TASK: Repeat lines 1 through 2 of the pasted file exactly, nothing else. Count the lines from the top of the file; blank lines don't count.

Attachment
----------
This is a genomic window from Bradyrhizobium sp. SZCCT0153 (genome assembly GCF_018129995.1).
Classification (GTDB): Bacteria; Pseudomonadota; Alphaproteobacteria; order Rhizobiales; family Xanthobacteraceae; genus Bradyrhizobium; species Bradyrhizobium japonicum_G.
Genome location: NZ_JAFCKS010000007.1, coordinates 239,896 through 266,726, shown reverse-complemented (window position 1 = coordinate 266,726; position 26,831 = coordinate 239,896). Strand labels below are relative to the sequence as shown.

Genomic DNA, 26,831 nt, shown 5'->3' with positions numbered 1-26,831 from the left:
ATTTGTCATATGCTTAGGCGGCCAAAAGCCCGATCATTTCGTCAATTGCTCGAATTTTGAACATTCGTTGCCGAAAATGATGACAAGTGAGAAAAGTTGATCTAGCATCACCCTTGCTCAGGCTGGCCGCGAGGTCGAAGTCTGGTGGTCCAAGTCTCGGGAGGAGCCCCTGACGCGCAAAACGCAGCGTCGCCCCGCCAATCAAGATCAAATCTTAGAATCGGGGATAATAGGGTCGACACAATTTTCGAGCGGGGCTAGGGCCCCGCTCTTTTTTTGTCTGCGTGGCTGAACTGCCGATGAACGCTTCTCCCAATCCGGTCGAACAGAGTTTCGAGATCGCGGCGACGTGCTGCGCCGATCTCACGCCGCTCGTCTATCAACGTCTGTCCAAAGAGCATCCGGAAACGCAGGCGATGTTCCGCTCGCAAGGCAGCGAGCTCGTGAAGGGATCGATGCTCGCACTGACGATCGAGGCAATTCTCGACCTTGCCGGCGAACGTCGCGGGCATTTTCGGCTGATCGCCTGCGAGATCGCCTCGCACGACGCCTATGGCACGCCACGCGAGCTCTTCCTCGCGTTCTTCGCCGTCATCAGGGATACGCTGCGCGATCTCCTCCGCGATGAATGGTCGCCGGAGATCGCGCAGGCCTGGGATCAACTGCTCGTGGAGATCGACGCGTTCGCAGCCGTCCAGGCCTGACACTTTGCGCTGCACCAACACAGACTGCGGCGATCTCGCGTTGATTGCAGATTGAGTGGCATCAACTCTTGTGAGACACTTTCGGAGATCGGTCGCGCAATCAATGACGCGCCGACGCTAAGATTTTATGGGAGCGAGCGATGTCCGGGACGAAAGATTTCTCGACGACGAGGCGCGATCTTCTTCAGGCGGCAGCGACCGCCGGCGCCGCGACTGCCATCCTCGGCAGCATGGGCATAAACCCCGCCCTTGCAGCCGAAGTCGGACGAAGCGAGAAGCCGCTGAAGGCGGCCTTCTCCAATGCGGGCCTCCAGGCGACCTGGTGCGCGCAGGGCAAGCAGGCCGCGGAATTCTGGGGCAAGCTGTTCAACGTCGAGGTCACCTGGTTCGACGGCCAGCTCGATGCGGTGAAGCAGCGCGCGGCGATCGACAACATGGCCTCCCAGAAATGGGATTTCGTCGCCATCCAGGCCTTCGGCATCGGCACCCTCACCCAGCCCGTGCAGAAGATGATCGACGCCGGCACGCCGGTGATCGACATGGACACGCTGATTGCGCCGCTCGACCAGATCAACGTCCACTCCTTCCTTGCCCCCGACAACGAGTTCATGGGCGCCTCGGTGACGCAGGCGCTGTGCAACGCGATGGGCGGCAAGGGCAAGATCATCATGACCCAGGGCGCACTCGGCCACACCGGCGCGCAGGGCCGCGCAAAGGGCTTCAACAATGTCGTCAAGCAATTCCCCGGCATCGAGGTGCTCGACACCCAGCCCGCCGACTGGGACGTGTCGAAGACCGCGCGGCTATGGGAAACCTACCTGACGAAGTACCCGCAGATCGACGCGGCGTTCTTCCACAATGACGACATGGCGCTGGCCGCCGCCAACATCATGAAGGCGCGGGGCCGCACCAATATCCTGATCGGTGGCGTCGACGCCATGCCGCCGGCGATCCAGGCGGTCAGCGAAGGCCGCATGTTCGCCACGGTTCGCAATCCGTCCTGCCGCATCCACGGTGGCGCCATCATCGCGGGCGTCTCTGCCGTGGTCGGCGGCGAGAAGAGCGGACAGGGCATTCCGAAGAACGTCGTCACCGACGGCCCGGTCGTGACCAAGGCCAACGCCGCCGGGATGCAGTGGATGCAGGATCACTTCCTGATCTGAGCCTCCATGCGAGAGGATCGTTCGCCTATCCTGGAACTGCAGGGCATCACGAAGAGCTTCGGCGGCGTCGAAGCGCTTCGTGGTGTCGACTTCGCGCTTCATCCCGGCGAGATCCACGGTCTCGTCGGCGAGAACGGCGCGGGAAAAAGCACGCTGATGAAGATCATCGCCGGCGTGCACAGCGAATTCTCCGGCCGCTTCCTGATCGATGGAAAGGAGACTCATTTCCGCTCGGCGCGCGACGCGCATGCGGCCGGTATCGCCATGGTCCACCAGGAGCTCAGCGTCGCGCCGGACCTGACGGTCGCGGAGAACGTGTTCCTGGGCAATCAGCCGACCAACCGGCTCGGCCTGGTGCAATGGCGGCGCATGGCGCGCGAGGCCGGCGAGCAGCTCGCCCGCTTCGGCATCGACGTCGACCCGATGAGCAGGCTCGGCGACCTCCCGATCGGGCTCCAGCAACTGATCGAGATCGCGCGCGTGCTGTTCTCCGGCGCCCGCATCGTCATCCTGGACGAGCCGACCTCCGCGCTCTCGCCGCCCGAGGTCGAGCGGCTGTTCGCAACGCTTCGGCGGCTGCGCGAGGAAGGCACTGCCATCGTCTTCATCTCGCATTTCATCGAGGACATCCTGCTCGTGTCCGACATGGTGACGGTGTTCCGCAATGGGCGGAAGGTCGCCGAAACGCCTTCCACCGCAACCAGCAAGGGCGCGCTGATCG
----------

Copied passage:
This is a genomic window from Bradyrhizobium sp. SZCCT0153 (genome assembly GCF_018129995.1).
Classification (GTDB): Bacteria; Pseudomonadota; Alphaproteobacteria; order Rhizobiales; family Xanthobacteraceae; genus Bradyrhizobium; species Bradyrhizobium japonicum_G.